Nuclear Energy

In 1954 the United States began serious nuclear testing in the Pacific Ocean on the island of Bikini Atoll and they carried out the detonation of a massive bomb codenamed Castle Bravo, which was the first test of a practical hydrogen bomb and the largest nuclear explosion ever set off by the United States.

Castle Bravo was the most powerful nuclear device ever detonated by the United States, with a yield of fifteen Megatons (doesn’t sound a lot but, believe me, it is). That yield, far exceeding the expected yield of four to six megatons, combined with other factors, led to the most significant accidental radiological contamination ever caused by the United States. In terms of TNT tonnage equivalence, Castle Bravo was about one thousand, two hundred times more powerful than each of the atomic bombs which were dropped on Hiroshima and Nagasaki during World War II.

Nuclear testing was a big thing in the 1950s as Washington and Moscow prepared enthusiastically for wiping each other of the face of the earth on the day of Armageddon.  The fact that a major explosion even on the side of the world might have serious consequences for both sides and everyone else in between just didn’t seem to occur to them.  Years later I visited the United States and although I didn’t know this at the time travelled along a road in Nevada that was only a hundred kilometres or so southwest of the Nevada Test Site that is a United States Department of Energy reservation which was established in January 1951 for the testing of nuclear weapons.  The location is infamous for receiving the highest amount of concentrated nuclear detonated weapons in the whole of North America.

As well as weapons of mass destruction, the world’s first atomic power station was opened near at Obninsk, near Moscow in Russia on 27th June 1954 and knowing now how careless the Russians were with anything nuclear this was probably something that world needed to worry about.  To illustrate the point just look what happened at the Chernobyl nuclear plant in the Ukraine in 1986 when a reactor accident at a nuclear power plant resulted in the worst nuclear power plant accident in history and the only incident ever to record level seven on the International Nuclear Event Scale (and on a scale of zero to seven that’s pretty serious!) resulting in a severe nuclear meltdown and sending a plume of highly radioactive fallout into the atmosphere and over an extensive geographical area to the extent that it remains uninhabitable today and will be for many more years to come as well.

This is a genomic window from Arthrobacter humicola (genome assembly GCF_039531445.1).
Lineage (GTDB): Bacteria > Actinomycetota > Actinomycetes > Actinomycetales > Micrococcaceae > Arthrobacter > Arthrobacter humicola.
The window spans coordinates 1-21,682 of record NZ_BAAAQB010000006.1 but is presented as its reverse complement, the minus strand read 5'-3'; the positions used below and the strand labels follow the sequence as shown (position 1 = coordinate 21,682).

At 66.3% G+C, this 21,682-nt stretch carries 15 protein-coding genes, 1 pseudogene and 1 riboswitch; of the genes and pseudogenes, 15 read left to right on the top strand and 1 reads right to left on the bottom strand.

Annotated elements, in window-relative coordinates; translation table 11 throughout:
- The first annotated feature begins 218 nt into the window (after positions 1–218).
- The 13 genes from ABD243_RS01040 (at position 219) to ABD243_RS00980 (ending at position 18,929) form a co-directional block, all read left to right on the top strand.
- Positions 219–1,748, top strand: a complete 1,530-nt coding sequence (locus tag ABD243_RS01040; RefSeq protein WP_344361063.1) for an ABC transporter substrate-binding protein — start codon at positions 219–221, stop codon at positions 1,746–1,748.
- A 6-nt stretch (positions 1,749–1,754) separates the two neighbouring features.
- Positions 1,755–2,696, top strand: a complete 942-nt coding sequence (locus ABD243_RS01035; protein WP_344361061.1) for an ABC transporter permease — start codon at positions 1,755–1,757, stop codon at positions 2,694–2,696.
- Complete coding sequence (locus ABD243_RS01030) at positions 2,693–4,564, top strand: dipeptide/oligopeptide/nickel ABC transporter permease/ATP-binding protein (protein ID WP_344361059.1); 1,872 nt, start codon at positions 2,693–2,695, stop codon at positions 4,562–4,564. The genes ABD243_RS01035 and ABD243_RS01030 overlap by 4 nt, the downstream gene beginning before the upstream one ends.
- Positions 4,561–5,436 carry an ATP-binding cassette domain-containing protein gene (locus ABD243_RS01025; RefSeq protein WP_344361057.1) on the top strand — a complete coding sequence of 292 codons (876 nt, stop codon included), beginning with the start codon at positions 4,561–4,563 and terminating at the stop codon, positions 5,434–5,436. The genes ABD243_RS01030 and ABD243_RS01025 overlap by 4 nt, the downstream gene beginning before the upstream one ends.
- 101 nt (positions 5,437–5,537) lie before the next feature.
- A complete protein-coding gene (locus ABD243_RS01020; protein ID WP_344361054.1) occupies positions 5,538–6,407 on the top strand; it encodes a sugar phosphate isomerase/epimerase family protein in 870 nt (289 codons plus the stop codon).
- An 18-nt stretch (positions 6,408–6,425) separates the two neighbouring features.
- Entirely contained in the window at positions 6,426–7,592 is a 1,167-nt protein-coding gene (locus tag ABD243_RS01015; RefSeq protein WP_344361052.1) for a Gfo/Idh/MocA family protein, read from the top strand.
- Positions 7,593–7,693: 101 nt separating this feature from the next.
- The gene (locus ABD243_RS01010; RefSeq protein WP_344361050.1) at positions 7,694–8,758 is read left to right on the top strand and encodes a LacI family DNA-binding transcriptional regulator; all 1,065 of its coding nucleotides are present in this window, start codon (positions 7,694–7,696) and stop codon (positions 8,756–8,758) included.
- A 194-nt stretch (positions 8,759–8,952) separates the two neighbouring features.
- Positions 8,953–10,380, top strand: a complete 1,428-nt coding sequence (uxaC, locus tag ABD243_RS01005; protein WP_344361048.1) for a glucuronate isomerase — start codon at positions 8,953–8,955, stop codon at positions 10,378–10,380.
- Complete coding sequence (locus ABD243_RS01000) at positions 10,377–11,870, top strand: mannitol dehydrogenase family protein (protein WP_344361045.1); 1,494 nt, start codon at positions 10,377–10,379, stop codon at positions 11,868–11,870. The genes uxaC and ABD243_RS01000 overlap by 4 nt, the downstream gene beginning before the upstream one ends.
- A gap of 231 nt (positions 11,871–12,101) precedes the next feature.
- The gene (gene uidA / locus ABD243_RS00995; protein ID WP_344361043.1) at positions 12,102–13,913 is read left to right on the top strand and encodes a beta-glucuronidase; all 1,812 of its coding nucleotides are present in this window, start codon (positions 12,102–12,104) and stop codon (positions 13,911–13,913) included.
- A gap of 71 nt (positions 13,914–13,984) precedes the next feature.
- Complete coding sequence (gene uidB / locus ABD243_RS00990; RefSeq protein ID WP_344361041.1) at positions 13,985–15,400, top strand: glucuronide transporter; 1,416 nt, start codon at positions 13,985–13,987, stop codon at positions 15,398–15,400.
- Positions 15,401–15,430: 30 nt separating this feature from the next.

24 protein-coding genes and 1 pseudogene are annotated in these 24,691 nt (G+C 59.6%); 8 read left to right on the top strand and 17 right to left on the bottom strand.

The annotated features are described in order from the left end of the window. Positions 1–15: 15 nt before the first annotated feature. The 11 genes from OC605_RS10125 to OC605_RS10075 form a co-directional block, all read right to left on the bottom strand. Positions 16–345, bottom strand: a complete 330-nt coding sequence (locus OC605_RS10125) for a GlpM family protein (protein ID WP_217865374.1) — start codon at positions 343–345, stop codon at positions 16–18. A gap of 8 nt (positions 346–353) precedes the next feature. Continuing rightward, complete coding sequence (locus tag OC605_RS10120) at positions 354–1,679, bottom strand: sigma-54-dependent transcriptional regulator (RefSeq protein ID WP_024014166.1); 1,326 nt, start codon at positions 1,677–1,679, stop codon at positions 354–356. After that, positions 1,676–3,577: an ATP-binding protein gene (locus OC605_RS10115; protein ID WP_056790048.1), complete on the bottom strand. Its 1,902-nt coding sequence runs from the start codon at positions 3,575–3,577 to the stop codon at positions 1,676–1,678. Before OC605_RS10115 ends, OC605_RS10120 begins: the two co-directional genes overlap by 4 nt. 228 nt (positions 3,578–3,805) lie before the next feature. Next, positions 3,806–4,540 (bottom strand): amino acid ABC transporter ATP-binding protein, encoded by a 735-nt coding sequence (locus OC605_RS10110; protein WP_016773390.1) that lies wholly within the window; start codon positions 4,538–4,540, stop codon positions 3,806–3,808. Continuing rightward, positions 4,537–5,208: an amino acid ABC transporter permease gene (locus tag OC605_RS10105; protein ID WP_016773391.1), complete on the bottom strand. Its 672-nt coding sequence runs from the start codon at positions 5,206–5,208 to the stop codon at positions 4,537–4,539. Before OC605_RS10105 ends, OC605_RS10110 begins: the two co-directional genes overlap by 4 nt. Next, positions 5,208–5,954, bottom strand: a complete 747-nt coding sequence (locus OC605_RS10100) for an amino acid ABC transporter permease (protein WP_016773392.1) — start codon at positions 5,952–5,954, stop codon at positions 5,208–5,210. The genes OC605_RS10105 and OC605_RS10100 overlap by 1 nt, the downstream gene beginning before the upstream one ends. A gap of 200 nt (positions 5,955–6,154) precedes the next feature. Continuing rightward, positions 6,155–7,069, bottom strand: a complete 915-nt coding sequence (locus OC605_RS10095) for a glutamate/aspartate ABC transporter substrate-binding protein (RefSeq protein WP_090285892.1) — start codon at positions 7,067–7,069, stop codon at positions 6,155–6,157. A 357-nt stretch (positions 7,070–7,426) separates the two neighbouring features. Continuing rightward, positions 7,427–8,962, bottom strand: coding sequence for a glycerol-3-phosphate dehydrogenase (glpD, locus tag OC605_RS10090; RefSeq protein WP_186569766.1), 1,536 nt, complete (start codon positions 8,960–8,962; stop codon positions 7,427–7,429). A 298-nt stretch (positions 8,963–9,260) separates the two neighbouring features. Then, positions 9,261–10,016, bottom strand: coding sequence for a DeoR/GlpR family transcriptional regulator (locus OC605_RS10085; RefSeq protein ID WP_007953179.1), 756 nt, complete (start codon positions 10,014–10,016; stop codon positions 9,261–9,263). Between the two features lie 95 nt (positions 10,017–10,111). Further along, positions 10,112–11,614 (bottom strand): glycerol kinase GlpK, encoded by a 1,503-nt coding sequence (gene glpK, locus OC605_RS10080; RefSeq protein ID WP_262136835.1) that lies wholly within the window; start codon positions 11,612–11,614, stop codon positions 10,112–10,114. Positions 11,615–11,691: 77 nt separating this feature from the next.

Mind you, we British could also arrange a nasty little nuclear disaster of our own and on 10th October 1957 the graphite core of a nuclear reactor at Windscale in Cumberland caught fire, releasing substantial amounts of radioactive contamination into the surrounding area. The event, known as the Windscale fire, was considered the world’s worst reactor accident until Three Mile Island in 1979 before both incidents were dwarfed by the Chernobyl disaster.

Here are the results of the Cold War: USA 1 (Bikini Atoll) – USSR 1 (Chernobyl) two own goals by the way!

6 responses to “Nuclear Energy

  1. If you add Windscale and Three mile to the score that makes it 3 (own goals):1. I used to find the nuclear industry fascinating when I was a kid – but then I grew up. And when I grew up I worked for the nuclear installations inspectorate. If only I hadn’t signed the Official Secrets Act.

    • And is it true that you glow in the dark?

      • Luckily I kept well away from those nasty reactors. Sellafield was the closest I got to any of them.

      • I worked for a while in Whitehaven and used to drive by regularly. Local people wouldn’t talk very much about the place because it provided so much employment. Close by is the town of Millom which is probably the strangest place I have ever visited and I always put that down to nearby nuclear activity.

      • Know the area well. West Cumbria was my patch for the health service at one point. We actually did a two day mock incident involving all emergency services. The incident handling went off well – but – what didn’t was the communication between different services. Nothing new there – the problem was, we were all sat in the same room!!

      • Been there, done that. Exercise about flooding in Lincolnshire, I was Silver Command – a complete waste of everybody’s time.

Leave a Reply

Fill in your details below or click an icon to log in: Logo

You are commenting using your account. Log Out /  Change )

Twitter picture

You are commenting using your Twitter account. Log Out /  Change )

Facebook photo

You are commenting using your Facebook account. Log Out /  Change )

Connecting to %s